He condemned the action, pointing out that the arbitrary disposal of toxic wastes into streams and rivers as well as arable land put the entire populace at the risk of epidemics.

Apart from that, the commissioner noted that such actions were capable of stifling economic activities through low productivity as a result of ill health.

“Aquatic life and the lives of Lagosians are equally under immense threat of extermination by such dangerous acts.”

He added that newborn babies would be the most vulnerable as they might contract a disease commonly called the Blue Baby Syndrome- a disease, which is contracted through high exposure to lead, a major toxic component of the dry cell battery.

“When lead- (Pb)-accumulates in the body system of aquatic animals like fish, shrimps, snails and frogs, and these are in turn consumed by the unsuspecting members of the public, such individuals could suffer from skin and blood cancer.”

The Commissioner warned industrialists, manufacturers, poultry farmers and depot managers to stop indiscriminate waste disposal.

He told them to always contact the Lagos State Environmental Protection Agency (LASEPA) and the Lagos State Waste Management Authority (LAWMA) as the statutory agencies of the Ministry of the Environment empowered and equipped for the proper assessment of environmental impact of industrial wastes and proper disposal of solid waste respectively.

Banire stated that companies that failed to comply would not escape the appropriate sanctions as ignorance of due process and environmental friendly business practices would not be acceptable defense for carrying out incriminating acts which are injurious to both human and natural endowments of the state, all in name of doing business.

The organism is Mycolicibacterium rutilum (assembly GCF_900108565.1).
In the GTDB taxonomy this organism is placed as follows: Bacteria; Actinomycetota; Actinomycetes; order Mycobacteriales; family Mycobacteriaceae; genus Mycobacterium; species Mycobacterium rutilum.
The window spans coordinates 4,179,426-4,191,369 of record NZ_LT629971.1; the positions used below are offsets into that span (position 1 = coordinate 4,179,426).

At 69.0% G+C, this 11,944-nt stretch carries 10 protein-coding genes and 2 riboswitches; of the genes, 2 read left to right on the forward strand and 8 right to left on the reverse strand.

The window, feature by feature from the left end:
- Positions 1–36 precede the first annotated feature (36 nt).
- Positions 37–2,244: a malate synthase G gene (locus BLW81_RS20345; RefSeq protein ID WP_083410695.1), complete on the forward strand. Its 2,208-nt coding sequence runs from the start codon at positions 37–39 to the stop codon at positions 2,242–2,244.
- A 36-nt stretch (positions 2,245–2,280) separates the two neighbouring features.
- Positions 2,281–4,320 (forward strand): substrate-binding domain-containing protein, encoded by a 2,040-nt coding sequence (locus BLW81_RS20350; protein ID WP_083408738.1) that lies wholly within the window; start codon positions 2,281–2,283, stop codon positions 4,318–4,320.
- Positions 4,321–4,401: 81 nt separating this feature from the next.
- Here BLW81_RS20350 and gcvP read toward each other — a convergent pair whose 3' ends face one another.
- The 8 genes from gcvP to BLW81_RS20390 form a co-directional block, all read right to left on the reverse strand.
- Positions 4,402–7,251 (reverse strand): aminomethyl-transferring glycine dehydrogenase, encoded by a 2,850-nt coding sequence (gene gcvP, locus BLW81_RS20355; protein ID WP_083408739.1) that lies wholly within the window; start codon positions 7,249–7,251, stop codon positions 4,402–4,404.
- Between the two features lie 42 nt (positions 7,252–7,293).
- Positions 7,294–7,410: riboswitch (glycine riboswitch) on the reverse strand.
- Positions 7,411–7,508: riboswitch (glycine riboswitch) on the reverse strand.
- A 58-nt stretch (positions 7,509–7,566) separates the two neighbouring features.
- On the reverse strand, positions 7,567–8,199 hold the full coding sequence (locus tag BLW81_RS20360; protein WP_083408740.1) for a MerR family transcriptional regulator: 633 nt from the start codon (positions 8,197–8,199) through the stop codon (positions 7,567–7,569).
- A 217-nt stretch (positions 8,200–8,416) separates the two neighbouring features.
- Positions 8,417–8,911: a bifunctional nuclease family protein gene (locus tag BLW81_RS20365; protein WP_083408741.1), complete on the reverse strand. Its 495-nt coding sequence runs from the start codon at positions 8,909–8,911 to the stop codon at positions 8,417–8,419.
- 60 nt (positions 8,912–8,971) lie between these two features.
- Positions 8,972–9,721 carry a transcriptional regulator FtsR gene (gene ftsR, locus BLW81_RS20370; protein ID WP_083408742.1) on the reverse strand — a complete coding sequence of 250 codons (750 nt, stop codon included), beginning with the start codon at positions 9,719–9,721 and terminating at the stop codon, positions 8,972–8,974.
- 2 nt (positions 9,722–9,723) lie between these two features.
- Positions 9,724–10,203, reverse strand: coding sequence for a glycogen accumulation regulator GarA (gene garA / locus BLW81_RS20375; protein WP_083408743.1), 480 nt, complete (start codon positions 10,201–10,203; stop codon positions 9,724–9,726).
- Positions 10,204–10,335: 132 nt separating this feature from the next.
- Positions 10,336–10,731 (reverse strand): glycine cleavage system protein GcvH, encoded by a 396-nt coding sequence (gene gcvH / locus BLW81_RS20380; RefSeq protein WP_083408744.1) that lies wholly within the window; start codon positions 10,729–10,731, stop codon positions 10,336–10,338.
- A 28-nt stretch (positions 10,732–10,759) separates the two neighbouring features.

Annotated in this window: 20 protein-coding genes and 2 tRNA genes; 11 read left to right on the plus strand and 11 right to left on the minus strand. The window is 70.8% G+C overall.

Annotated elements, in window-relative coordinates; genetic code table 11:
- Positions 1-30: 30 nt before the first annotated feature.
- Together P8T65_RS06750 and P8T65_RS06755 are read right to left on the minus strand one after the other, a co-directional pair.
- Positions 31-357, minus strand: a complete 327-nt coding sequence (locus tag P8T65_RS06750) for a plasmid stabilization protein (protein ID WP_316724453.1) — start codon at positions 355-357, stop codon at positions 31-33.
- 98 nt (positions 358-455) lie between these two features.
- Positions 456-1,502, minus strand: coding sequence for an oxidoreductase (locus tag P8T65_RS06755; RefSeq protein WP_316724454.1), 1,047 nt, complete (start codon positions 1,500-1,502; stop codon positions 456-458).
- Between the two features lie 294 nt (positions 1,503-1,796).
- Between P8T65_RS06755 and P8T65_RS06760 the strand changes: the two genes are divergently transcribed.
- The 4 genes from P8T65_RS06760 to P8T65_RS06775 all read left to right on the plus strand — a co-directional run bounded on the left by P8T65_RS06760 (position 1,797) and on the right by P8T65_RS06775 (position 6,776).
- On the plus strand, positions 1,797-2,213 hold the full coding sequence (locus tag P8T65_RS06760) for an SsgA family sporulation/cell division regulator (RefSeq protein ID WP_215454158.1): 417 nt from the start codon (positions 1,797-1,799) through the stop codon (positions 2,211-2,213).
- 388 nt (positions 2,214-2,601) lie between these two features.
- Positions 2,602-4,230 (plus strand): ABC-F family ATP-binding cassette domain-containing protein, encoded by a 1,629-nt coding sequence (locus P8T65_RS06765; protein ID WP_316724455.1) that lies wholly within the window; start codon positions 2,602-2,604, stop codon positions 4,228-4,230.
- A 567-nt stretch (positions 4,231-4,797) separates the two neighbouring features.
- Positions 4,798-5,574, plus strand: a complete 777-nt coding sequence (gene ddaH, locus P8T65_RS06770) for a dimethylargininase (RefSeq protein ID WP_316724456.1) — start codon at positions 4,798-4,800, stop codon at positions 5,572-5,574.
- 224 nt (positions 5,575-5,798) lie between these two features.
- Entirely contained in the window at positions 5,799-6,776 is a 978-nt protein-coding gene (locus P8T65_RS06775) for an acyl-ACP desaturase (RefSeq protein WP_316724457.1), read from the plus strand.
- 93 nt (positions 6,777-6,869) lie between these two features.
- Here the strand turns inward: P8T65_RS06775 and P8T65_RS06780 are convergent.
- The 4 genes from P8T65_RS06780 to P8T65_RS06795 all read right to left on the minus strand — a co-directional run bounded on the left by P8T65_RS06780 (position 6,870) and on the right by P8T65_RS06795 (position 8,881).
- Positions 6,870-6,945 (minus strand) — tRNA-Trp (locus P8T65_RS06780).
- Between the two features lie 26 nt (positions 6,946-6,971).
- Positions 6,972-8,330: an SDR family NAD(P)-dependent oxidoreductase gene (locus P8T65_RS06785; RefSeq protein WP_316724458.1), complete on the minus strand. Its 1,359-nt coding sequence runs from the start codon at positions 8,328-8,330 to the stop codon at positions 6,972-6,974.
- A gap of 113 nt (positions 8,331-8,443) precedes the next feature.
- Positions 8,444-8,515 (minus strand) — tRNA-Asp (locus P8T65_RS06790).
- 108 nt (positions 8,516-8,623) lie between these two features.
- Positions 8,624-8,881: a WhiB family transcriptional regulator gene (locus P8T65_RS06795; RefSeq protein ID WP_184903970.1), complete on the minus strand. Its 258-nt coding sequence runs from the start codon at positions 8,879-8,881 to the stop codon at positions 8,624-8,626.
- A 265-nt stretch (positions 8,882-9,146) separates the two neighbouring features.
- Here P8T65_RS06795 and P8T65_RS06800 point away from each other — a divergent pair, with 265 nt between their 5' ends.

The commissioner urged Lagosians to be vigilant and quickly report to the Ministry of the Environment any person or group of persons found dumping things in inappropriate places in their communities for immediate intervention by the appropriate department.

He maintained that the state government was concerned about the safety of its environment and health of the people, and as such would vigorously pursue all proactive measures to prevent the dumping of toxic wastes into the water bodies in the state.

However, some environmentalists including the Director, Regional Coordinator Centre for Africa for Training and Technology Transfer, BASEL Convention, Prof. Oladele Osinbanjo have said that those who carelessly handle electronic and toxic waste might, unknown to them, be literally digging their own graves and those of others.

Another environmentalist, Dr. Yinka Aderinto expressed concern that many people were actually ignorant of the danger inherent in toxic wastes and thus, dumped them anywhere.

El contenido de las noticias que se presentan en esta sección es responsabilidad directa de las agencias emisoras de noticias y no necesariamente reflejan la posición del Gobierno de México en este u otros temas relacionados.